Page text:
KA: I dont know. I do know this: When we got therewell, no, Im ahead of myself. We went right on through at that particular time. We were there long enough to see theand Im pretty sure that it was at this time I heard there were 500 men in a prison there in Salzwedel, and there were 500 women in a prison there in Salzwedela different one some of them husbands and wives who hadn't seen each other in five years, or a long time. They hit the streets, and the first thing I remember seeing is they were going in there. The town was surprised, and they were going in there and getting hundred-pound bags of sugar and splitting them open with a knife and coming out eating double handfuls of it. They were looting the stores. One of them brought me the most beautiful accordion you ever saw in your life. They were just looting and giving stuff away.
MH: Lets go back to where you first saw the guards shot at the gate. Where was your unit when you saw that happen?
KA: Attacking Salzwedel.
MH: Okay. What did these gates look like? I mean, was it
KA: They werebest I can remember, Id say they were like posts, 8x8 [foot] posts, wired about, maybe, ten feet tall and large enough to open up where a vehicle could go inside of it.
MH: And it was a barbed-wire fence around the gate?
KA: Yes, there was.
MH: Were there towers that the guards were in, or were they not in towers?
KA: No, they were on the ground.
MH: On the ground.
KA: The ones that I saw shot were; the guards had rushed to the ground.
MH: So, this had to beI mean, this couldnt have been in the middle of the town where all the civilians were living. This had to be slightly outside of the town.
KA: No, itwell, lets put it this way. I cant remember. The gates of the town were real close together. I dont know just how far, but it seemed like the town, the village, surrounded the gates.
MH: So, you had no idea you were going to come across this kind of camp.
KA: No way.
MH: Then theres been this battle inside the town of Salzwedel.
KA: What now?
MH: There was a battle to capture Salzwedel, the town.
KA: Oh, yeah, initially, but by the time we got to where those gates were, most all the Germans had either backed out of there or gone, and the only thing left in there were the guards on the gate that peopleother guards rushing to them, as I remember.
MH: You saw your men open fire?
KA: Oh, yes, sir.
MH: I mean, pitched battle, lots of shooting, or just sniper shots?
KA: Sniper shots, I think. It wasnt regular fire, no.
MH: So, the guards fall, and then what happens?
MH: Do you see the inmates, the prisoners, come out?
KA: No, no. We went right on through, and went downthe unit stopped in, and Im with the unit now. We went down to where we met the Russians at thatwhat was that river?
MH: The Elbe? Was it the Elbe River?
KA: I dont think it was the Elbe, no. The Elbe was back.
MH: Ill figure it out.
KA: If youll just bear with me, Ive been so doggone busy. Im a major fundraiser for the Shrine, and I was sent down here by direction of the president to help out, back when I was still in service, because of my rank as a major and I was doing a full colonels job. I was liaison for four governors from a military standpoint.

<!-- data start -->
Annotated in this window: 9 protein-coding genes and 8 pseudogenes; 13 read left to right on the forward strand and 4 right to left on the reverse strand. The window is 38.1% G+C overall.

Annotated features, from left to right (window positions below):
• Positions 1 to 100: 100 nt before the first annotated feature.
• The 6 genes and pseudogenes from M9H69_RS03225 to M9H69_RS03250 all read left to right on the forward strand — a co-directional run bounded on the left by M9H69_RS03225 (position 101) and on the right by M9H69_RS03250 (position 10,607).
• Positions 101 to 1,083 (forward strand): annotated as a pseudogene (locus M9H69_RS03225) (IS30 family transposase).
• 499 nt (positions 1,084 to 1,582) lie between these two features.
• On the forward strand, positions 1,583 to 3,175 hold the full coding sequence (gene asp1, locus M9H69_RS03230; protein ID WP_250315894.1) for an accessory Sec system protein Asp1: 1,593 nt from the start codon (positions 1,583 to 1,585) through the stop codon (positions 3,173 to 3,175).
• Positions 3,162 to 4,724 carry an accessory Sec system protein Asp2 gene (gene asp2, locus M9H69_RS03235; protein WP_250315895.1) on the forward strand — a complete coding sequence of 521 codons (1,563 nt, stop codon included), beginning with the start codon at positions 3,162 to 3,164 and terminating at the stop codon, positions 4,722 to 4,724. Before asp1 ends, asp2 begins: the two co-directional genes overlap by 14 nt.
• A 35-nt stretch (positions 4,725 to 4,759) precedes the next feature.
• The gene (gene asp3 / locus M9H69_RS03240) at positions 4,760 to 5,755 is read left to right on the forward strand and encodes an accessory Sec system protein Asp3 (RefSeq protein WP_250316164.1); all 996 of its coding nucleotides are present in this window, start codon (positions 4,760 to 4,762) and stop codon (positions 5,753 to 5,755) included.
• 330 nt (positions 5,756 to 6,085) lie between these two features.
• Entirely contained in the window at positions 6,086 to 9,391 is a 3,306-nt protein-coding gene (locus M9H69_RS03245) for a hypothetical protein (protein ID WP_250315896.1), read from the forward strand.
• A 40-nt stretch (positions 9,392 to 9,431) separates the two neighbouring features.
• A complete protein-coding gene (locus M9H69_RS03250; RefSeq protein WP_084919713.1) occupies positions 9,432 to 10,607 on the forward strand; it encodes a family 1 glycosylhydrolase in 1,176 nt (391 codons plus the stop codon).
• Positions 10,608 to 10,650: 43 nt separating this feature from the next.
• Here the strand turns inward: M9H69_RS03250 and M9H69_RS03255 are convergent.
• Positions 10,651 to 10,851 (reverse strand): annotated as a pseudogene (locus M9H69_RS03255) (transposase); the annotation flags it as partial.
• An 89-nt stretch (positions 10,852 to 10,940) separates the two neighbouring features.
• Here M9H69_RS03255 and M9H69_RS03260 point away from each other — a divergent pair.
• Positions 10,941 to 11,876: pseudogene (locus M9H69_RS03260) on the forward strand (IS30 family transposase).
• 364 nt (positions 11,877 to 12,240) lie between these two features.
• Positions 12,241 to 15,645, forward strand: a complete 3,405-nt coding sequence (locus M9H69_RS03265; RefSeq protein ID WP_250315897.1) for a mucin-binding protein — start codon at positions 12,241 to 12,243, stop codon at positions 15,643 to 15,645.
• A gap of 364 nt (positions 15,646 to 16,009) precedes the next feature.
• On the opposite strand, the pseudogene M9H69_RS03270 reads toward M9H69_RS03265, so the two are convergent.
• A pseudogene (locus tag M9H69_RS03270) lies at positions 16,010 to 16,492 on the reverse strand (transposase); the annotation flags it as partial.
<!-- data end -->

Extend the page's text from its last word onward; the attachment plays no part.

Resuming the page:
KA: So, therefore, I got to know a lot of important people and whatnot, and because of that, I got into the Shrine later on. They made me the leading man. I know the right people to get money.
MH: Right, which is why youre working so hard for the Shrine.
KA: Right. Well, but let me go on and tell you another little story. We went on to the ElbeI guess it was the Elbe. Thats where we met the Russians, and we had orders not to take any walking wounded across the river, to hold them back. Now, I told you
MH: Walking wounded who? Americans? Germans?
KA: No, no, this is the foreigners whore trying to get away from the Russians.
MH: Oh, okay.
KA: They didnt want to do that. Well, I was there, and the generalthe colonel that I had first went with the 84th with out of Camp Claiborne, Louisiana, he and I became real good friends. He was a West Point graduate of thirty-nine , and we had gone into New York together a couple times. But anyway, he had been wounded in one of our first battles around Geilenkirchenno, it was during the Battle of the Bulge. He got wounded, and he came back and was reassigned to the 334th Regiment, which was the thirdthe 333rd, 334th, and 335th were the three regiments that were together during the war. And he called my regimental commander and wanted me especially to come back, because they were occupying Salzwedel. He wanted me as his special service officer, because we were stymied on the river and couldnt go anywhere. So, I was released to go back with him, and this was where I found out all the information. This was about a week or ten days later. The 334th had the mission to occupy Salzwedel.
MH: Okay, so
KA: So, thats when I learned there were 500 soldiersmenand 500 women, two separate camps there that weand, you know, I got to thinking about it. Those guards that we killed might not have been guards on the camp; they mightve been just guards in the area, although there was wire and stuff like that. I just dont know.